A recent Canadian Court ruling found that, following an arrest, a detainee’s right to obtain counsel allows for the use of the Internet to find a viable attorney. This is an interesting case, and it shows how, slowly but surely, global courts might just be accepting the widespread growth of technology, and are moving along with the times.  

As Michael Geist reports, after 19 year-old Christopher McKay was arrested for driving under the influence, he placed a series of calls from the police station to secure legal representation. Since his phone attempts proved unsuccessful, he requested access to a “viable search engine” instead. He referenced Google, rather than directory assistance (411) as his “main method to search for information.”

In response to this incident, the Judge of the Provincial Court of Alberta deliberated on “whether Internet access should form part of police resources provided to detainees in order to facilitate a reasonable opportunity to exercise the constitutional right to counsel.” Recognizing the wide use of phones, iPads, and devices – including those by law enforcement itself – she supported McKay’s assertion that Google serves as the primary source for extracting information today, including the search for lawyers.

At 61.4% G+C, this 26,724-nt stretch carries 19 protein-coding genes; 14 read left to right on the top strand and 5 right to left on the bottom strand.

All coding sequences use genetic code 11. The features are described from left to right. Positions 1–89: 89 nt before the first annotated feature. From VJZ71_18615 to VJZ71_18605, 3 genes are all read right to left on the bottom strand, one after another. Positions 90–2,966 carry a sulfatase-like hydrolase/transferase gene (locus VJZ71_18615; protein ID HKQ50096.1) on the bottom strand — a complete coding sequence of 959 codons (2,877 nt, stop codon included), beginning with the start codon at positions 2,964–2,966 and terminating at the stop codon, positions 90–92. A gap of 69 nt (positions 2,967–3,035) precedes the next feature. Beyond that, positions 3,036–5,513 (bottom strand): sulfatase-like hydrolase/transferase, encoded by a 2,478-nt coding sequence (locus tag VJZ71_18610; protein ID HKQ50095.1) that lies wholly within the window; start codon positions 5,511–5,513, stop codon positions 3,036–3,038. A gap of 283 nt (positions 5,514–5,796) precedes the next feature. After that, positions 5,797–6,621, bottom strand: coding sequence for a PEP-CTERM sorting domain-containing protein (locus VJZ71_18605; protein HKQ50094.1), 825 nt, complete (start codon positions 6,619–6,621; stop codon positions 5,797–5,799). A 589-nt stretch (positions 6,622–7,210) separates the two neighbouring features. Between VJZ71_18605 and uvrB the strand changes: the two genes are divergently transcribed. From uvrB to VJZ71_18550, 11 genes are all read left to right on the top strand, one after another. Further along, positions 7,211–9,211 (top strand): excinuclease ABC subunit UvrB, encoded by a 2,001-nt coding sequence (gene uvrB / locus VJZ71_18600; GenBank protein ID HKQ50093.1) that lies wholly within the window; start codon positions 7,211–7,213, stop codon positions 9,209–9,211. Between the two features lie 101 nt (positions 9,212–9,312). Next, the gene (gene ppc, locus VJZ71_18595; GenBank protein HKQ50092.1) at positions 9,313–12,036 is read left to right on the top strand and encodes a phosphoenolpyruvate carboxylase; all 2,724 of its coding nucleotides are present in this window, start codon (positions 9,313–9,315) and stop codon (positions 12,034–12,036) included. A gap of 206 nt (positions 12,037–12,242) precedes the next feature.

Since the Canadian Charter of Rights and Freedoms guarantees the right “to retain and instruct counsel without delay and to be informed of that right” to all those arrested or detained, the Court concluded:

“In the year 2013 it is the Court’s view that all police stations must be equipped with Internet access and detainees must have the same opportunities to access the Internet to find a lawyer as they do to access the telephone book to find a lawyer.”

Bottom line: you now have the ‘right to Google’ if ever detained in Canada. This ruling reminded us of one of favorite recent stories – that of Neff, where a U.S. judge determined that a detainee’s Constitutional right to a fair trial included the right to additional hours conducting discovery in the prison law library (but not a personal laptop). And don’t forget the German ruling that the Internet is a fundamental right. Bit by bit (no computer pun intended), digital things are moving in the right digital direction.